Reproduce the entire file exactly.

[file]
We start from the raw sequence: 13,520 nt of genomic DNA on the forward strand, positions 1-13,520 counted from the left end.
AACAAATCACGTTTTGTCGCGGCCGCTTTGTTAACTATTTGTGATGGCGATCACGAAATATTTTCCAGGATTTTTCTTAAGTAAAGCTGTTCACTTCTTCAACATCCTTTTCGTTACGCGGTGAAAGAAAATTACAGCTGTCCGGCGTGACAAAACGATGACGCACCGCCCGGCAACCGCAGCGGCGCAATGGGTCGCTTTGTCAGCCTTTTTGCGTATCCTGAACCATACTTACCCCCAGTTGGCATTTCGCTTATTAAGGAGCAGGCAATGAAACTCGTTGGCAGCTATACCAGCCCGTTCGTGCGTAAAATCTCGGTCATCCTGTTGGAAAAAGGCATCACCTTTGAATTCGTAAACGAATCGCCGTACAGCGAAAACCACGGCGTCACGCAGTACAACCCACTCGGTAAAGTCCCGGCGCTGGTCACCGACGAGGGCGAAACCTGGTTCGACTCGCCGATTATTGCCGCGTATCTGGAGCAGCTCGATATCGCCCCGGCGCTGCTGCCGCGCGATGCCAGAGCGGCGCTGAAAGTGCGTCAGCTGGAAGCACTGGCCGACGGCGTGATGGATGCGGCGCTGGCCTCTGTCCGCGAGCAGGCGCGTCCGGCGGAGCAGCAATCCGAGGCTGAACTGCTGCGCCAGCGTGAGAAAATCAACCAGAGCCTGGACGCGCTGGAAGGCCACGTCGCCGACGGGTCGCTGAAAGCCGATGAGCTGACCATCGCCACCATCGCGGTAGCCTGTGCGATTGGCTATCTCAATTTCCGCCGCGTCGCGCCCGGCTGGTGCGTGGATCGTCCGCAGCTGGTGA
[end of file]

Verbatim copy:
We start from the raw sequence: 13,520 nt of genomic DNA on the forward strand, positions 1-13,520 counted from the left end.
AACAAATCACGTTTTGTCGCGGCCGCTTTGTTAACTATTTGTGATGGCGATCACGAAATATTTTCCAGGATTTTTCTTAAGTAAAGCTGTTCACTTCTTCAACATCCTTTTCGTTACGCGGTGAAAGAAAATTACAGCTGTCCGGCGTGACAAAACGATGACGCACCGCCCGGCAACCGCAGCGGCGCAATGGGTCGCTTTGTCAGCCTTTTTGCGTATCCTGAACCATACTTACCCCCAGTTGGCATTTCGCTTATTAAGGAGCAGGCAATGAAACTCGTTGGCAGCTATACCAGCCCGTTCGTGCGTAAAATCTCGGTCATCCTGTTGGAAAAAGGCATCACCTTTGAATTCGTAAACGAATCGCCGTACAGCGAAAACCACGGCGTCACGCAGTACAACCCACTCGGTAAAGTCCCGGCGCTGGTCACCGACGAGGGCGAAACCTGGTTCGACTCGCCGATTATTGCCGCGTATCTGGAGCAGCTCGATATCGCCCCGGCGCTGCTGCCGCGCGATGCCAGAGCGGCGCTGAAAGTGCGTCAGCTGGAAGCACTGGCCGACGGCGTGATGGATGCGGCGCTGGCCTCTGTCCGCGAGCAGGCGCGTCCGGCGGAGCAGCAATCCGAGGCTGAACTGCTGCGCCAGCGTGAGAAAATCAACCAGAGCCTGGACGCGCTGGAAGGCCACGTCGCCGACGGGTCGCTGAAAGCCGATGAGCTGACCATCGCCACCATCGCGGTAGCCTGTGCGATTGGCTATCTCAATTTCCGCCGCGTCGCGCCCGGCTGGTGCGTGGATCGTCCGCAGCTGGTGA